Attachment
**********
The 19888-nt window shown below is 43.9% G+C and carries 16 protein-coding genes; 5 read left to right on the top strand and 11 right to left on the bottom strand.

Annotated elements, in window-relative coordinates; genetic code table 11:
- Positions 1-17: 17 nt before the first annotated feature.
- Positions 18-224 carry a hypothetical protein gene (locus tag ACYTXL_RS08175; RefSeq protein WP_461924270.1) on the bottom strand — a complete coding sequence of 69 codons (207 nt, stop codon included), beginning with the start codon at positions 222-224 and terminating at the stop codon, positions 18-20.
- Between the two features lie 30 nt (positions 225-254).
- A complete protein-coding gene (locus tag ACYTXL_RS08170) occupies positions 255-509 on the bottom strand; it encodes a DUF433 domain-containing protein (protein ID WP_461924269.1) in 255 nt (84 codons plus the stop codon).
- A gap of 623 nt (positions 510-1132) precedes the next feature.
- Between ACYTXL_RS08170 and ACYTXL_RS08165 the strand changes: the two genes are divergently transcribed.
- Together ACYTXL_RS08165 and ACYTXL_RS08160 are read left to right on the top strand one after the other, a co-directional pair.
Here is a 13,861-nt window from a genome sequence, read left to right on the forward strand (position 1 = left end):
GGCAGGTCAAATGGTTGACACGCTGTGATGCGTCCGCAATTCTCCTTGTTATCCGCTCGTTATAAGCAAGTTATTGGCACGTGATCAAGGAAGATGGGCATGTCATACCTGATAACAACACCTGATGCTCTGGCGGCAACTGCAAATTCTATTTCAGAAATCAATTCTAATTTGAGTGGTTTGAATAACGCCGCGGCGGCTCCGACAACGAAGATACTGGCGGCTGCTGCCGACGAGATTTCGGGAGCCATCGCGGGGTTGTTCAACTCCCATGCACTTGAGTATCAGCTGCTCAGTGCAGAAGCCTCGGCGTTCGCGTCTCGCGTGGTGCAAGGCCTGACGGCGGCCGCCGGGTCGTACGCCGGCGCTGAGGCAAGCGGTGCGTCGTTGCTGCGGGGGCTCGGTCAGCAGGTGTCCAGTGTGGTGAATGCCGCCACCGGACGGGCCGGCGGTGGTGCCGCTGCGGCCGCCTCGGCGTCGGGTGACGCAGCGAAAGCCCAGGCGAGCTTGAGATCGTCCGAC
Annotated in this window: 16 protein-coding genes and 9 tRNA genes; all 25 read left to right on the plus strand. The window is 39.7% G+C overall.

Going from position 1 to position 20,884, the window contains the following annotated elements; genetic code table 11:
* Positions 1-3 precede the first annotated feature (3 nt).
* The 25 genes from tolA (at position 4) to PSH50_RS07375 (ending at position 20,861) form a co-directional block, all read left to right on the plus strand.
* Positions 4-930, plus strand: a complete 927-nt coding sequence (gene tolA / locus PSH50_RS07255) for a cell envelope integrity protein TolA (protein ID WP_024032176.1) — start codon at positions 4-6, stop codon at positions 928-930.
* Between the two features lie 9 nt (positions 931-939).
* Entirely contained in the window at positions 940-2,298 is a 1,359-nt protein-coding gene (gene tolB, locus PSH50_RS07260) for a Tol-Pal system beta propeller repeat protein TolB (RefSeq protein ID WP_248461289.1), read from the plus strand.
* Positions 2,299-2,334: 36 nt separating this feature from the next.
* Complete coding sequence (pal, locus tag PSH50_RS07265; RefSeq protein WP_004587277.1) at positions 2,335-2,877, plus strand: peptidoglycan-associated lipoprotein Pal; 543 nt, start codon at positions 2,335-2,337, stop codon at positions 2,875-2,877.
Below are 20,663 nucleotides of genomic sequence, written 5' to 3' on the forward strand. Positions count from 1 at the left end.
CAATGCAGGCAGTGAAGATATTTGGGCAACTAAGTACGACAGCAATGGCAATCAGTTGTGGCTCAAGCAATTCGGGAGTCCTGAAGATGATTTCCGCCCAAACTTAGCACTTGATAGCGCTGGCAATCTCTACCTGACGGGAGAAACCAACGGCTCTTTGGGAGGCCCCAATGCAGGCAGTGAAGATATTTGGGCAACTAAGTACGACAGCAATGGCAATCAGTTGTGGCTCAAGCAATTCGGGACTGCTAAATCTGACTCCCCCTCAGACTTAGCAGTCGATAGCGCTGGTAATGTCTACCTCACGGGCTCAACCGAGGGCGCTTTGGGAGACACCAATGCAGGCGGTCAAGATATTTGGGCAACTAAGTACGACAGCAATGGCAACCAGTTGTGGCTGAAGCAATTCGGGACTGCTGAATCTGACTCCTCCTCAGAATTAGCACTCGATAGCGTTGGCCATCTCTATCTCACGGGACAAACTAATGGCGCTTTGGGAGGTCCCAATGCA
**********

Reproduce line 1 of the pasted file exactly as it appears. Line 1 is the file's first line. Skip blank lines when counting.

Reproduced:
The 19888-nt window shown below is 43.9% G+C and carries 16 protein-coding genes; 5 read left to right on the top strand and 11 right to left on the bottom strand.